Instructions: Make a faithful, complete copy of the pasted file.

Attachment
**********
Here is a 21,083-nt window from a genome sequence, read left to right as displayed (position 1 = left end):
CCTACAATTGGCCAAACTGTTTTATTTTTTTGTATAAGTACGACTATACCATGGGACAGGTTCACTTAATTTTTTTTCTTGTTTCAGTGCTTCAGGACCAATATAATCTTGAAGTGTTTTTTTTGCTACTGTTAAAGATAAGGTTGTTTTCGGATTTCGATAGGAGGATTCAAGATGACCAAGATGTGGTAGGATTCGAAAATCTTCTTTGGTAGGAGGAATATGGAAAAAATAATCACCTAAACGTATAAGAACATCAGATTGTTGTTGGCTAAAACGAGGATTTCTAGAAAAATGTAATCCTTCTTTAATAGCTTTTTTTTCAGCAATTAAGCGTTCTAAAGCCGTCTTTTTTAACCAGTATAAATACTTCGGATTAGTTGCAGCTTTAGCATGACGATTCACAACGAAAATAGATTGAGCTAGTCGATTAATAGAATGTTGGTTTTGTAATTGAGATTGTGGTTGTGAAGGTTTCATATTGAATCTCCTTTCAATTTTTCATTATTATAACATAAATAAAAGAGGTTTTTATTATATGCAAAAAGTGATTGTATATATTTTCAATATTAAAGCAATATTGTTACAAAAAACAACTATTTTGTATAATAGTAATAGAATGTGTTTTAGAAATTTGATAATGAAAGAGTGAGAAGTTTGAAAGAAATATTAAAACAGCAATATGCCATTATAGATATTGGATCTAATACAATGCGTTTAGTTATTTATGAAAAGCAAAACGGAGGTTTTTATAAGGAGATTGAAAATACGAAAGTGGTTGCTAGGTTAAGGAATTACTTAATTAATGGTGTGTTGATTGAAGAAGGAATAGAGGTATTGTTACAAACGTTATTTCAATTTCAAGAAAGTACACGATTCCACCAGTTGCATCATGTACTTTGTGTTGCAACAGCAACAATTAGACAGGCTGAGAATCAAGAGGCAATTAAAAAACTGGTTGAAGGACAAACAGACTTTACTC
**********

Here is a 21,083-nt window from a genome sequence, read left to right as displayed (position 1 = left end):
CCTACAATTGGCCAAACTGTTTTATTTTTTTGTATAAGTACGACTATACCATGGGACAGGTTCACTTAATTTTTTTTCTTGTTTCAGTGCTTCAGGACCAATATAATCTTGAAGTGTTTTTTTTGCTACTGTTAAAGATAAGGTTGTTTTCGGATTTCGATAGGAGGATTCAAGATGACCAAGATGTGGTAGGATTCGAAAATCTTCTTTGGTAGGAGGAATATGGAAAAAATAATCACCTAAACGTATAAGAACATCAGATTGTTGTTGGCTAAAACGAGGATTTCTAGAAAAATGTAATCCTTCTTTAATAGCTTTTTTTTCAGCAATTAAGCGTTCTAAAGCCGTCTTTTTTAACCAGTATAAATACTTCGGATTAGTTGCAGCTTTAGCATGACGATTCACAACGAAAATAGATTGAGCTAGTCGATTAATAGAATGTTGGTTTTGTAATTGAGATTGTGGTTGTGAAGGTTTCATATTGAATCTCCTTTCAATTTTTCATTATTATAACATAAATAAAAGAGGTTTTTATTATATGCAAAAAGTGATTGTATATATTTTCAATATTAAAGCAATATTGTTACAAAAAACAACTATTTTGTATAATAGTAATAGAATGTGTTTTAGAAATTTGATAATGAAAGAGTGAGAAGTTTGAAAGAAATATTAAAACAGCAATATGCCATTATAGATATTGGATCTAATACAATGCGTTTAGTTATTTATGAAAAGCAAAACGGAGGTTTTTATAAGGAGATTGAAAATACGAAAGTGGTTGCTAGGTTAAGGAATTACTTAATTAATGGTGTGTTGATTGAAGAAGGAATAGAGGTATTGTTACAAACGTTATTTCAATTTCAAGAAAGTACACGATTCCACCAGTTGCATCATGTACTTTGTGTTGCAACAGCAACAATTAGACAGGCTGAGAATCAAGAGGCAATTAAAAAACTGGTTGAAGGACAAACAGACTTTACTC